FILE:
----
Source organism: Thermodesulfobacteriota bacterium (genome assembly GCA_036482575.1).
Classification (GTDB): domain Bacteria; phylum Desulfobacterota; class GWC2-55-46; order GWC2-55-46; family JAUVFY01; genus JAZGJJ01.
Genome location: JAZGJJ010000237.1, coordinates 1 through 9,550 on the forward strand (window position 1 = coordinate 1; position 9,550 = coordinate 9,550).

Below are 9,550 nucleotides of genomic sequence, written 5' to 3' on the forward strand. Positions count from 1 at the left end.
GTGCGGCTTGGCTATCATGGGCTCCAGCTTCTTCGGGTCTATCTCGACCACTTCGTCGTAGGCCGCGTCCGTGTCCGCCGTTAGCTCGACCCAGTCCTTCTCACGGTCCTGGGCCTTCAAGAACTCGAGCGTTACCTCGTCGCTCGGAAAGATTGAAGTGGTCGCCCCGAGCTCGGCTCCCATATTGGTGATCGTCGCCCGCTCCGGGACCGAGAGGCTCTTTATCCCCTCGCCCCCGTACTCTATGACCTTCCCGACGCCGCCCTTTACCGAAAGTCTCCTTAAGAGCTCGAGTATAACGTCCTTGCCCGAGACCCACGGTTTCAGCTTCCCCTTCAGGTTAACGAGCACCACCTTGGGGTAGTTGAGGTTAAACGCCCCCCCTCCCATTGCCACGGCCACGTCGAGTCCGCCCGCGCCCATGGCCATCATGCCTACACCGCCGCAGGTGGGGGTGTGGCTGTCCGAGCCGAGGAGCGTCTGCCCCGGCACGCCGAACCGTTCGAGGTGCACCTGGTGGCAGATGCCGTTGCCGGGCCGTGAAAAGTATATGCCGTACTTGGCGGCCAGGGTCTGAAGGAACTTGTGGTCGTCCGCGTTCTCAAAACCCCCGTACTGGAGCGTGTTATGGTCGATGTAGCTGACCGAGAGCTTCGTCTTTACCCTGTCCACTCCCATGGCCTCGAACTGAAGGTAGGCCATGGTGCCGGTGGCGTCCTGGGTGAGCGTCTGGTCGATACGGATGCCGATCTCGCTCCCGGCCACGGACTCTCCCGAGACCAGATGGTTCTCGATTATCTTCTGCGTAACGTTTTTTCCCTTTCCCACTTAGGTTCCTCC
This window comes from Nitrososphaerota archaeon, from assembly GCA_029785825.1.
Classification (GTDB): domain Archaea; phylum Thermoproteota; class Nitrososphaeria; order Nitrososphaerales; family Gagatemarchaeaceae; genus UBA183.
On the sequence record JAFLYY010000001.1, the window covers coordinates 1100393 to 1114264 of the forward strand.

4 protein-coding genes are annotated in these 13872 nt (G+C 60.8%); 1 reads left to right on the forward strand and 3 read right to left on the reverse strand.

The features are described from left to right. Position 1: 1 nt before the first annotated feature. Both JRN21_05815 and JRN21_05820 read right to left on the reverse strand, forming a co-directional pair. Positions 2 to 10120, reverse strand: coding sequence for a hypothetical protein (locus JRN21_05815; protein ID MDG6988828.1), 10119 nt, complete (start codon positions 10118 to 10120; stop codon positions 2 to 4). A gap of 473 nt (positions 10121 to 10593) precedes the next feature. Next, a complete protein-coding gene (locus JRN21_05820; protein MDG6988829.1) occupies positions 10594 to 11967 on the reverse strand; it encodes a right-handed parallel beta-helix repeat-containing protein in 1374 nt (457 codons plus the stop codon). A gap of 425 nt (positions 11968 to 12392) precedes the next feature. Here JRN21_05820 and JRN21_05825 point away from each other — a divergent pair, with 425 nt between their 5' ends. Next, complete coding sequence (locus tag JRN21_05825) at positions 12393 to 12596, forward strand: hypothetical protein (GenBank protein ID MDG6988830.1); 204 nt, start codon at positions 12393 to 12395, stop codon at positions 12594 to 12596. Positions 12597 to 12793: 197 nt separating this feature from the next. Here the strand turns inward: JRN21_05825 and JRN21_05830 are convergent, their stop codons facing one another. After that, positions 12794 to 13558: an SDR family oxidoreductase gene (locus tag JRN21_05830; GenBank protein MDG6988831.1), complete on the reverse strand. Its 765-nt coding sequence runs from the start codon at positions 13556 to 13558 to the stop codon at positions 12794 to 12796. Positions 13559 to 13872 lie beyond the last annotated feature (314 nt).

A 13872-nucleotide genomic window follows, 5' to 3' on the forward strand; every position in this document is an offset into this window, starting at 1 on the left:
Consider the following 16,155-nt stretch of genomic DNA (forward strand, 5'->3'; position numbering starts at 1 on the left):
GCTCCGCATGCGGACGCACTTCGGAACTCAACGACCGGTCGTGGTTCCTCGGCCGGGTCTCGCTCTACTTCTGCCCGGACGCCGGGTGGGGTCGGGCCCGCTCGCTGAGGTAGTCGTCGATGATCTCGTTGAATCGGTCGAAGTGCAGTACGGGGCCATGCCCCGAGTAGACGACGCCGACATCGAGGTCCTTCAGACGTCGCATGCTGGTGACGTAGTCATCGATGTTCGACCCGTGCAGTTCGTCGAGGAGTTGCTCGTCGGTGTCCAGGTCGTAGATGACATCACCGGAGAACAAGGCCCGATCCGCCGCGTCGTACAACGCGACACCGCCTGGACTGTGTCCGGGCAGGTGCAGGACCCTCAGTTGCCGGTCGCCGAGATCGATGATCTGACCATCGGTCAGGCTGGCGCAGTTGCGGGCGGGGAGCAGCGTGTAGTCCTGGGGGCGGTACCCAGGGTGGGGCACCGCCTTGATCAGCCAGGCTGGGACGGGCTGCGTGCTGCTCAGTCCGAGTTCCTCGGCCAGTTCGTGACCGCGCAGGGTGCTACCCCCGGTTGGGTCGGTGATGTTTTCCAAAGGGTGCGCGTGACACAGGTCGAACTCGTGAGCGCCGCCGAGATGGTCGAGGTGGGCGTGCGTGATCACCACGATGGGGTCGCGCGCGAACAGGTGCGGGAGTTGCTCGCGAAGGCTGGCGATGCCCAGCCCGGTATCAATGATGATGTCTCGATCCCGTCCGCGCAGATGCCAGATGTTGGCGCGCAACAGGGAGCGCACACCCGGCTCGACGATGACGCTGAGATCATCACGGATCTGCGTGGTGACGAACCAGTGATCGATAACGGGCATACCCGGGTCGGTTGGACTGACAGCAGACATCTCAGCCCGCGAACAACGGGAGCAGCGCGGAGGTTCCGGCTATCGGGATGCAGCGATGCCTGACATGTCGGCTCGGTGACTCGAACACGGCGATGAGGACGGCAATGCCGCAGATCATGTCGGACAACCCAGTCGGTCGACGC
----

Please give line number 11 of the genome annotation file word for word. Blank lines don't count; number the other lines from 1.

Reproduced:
A 13872-nucleotide genomic window follows, 5' to 3' on the forward strand; every position in this document is an offset into this window, starting at 1 on the left: